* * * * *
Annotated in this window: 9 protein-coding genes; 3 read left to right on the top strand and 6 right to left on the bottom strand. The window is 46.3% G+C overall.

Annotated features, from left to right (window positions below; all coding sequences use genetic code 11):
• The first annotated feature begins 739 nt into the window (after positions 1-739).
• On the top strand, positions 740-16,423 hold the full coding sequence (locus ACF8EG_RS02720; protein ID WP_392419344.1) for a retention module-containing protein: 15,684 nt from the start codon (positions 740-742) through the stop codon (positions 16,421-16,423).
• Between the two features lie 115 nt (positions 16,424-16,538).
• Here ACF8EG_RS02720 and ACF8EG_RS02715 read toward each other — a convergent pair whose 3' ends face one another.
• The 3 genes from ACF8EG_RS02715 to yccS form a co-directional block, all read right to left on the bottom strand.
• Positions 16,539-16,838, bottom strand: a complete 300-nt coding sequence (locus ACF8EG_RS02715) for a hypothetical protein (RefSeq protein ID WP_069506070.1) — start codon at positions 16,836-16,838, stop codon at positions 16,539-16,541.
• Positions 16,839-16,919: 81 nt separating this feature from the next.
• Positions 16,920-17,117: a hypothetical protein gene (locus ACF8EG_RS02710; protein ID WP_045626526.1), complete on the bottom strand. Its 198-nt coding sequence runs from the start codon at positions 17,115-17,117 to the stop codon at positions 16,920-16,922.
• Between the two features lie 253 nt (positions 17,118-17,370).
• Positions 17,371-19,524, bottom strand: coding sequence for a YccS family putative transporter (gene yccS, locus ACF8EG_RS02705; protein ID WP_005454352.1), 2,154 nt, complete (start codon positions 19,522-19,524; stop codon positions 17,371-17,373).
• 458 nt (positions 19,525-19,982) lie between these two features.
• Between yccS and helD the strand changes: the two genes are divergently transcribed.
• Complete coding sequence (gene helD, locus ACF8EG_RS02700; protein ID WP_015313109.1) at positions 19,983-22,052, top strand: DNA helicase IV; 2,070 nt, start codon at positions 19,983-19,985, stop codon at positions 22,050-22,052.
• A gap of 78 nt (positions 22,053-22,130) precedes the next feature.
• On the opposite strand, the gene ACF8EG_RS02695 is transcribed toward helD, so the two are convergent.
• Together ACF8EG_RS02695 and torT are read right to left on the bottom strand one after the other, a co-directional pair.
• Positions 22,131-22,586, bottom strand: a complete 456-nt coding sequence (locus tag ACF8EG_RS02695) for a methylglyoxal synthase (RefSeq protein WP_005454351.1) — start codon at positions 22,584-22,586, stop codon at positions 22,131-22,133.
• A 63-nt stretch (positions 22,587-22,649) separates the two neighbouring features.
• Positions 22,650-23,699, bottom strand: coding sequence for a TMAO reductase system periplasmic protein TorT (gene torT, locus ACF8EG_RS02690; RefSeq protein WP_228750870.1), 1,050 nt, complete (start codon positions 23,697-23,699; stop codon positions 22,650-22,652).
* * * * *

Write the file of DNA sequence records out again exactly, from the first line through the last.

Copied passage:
Annotated in this window: 9 protein-coding genes; 3 read left to right on the top strand and 6 right to left on the bottom strand. The window is 46.3% G+C overall.

Annotated features, from left to right (window positions below; all coding sequences use genetic code 11):
• The first annotated feature begins 739 nt into the window (after positions 1-739).
• On the top strand, positions 740-16,423 hold the full coding sequence (locus ACF8EG_RS02720; protein ID WP_392419344.1) for a retention module-containing protein: 15,684 nt from the start codon (positions 740-742) through the stop codon (positions 16,421-16,423).
• Between the two features lie 115 nt (positions 16,424-16,538).
• Here ACF8EG_RS02720 and ACF8EG_RS02715 read toward each other — a convergent pair whose 3' ends face one another.
• The 3 genes from ACF8EG_RS02715 to yccS form a co-directional block, all read right to left on the bottom strand.
• Positions 16,539-16,838, bottom strand: a complete 300-nt coding sequence (locus ACF8EG_RS02715) for a hypothetical protein (RefSeq protein ID WP_069506070.1) — start codon at positions 16,836-16,838, stop codon at positions 16,539-16,541.
• Positions 16,839-16,919: 81 nt separating this feature from the next.
• Positions 16,920-17,117: a hypothetical protein gene (locus ACF8EG_RS02710; protein ID WP_045626526.1), complete on the bottom strand. Its 198-nt coding sequence runs from the start codon at positions 17,115-17,117 to the stop codon at positions 16,920-16,922.
• Between the two features lie 253 nt (positions 17,118-17,370).
• Positions 17,371-19,524, bottom strand: coding sequence for a YccS family putative transporter (gene yccS, locus ACF8EG_RS02705; protein ID WP_005454352.1), 2,154 nt, complete (start codon positions 19,522-19,524; stop codon positions 17,371-17,373).
• 458 nt (positions 19,525-19,982) lie between these two features.
• Between yccS and helD the strand changes: the two genes are divergently transcribed.
• Complete coding sequence (gene helD, locus ACF8EG_RS02700; protein ID WP_015313109.1) at positions 19,983-22,052, top strand: DNA helicase IV; 2,070 nt, start codon at positions 19,983-19,985, stop codon at positions 22,050-22,052.
• A gap of 78 nt (positions 22,053-22,130) precedes the next feature.
• On the opposite strand, the gene ACF8EG_RS02695 is transcribed toward helD, so the two are convergent.
• Together ACF8EG_RS02695 and torT are read right to left on the bottom strand one after the other, a co-directional pair.
• Positions 22,131-22,586, bottom strand: a complete 456-nt coding sequence (locus tag ACF8EG_RS02695) for a methylglyoxal synthase (RefSeq protein WP_005454351.1) — start codon at positions 22,584-22,586, stop codon at positions 22,131-22,133.
• A 63-nt stretch (positions 22,587-22,649) separates the two neighbouring features.
• Positions 22,650-23,699, bottom strand: coding sequence for a TMAO reductase system periplasmic protein TorT (gene torT, locus ACF8EG_RS02690; RefSeq protein WP_228750870.1), 1,050 nt, complete (start codon positions 23,697-23,699; stop codon positions 22,650-22,652).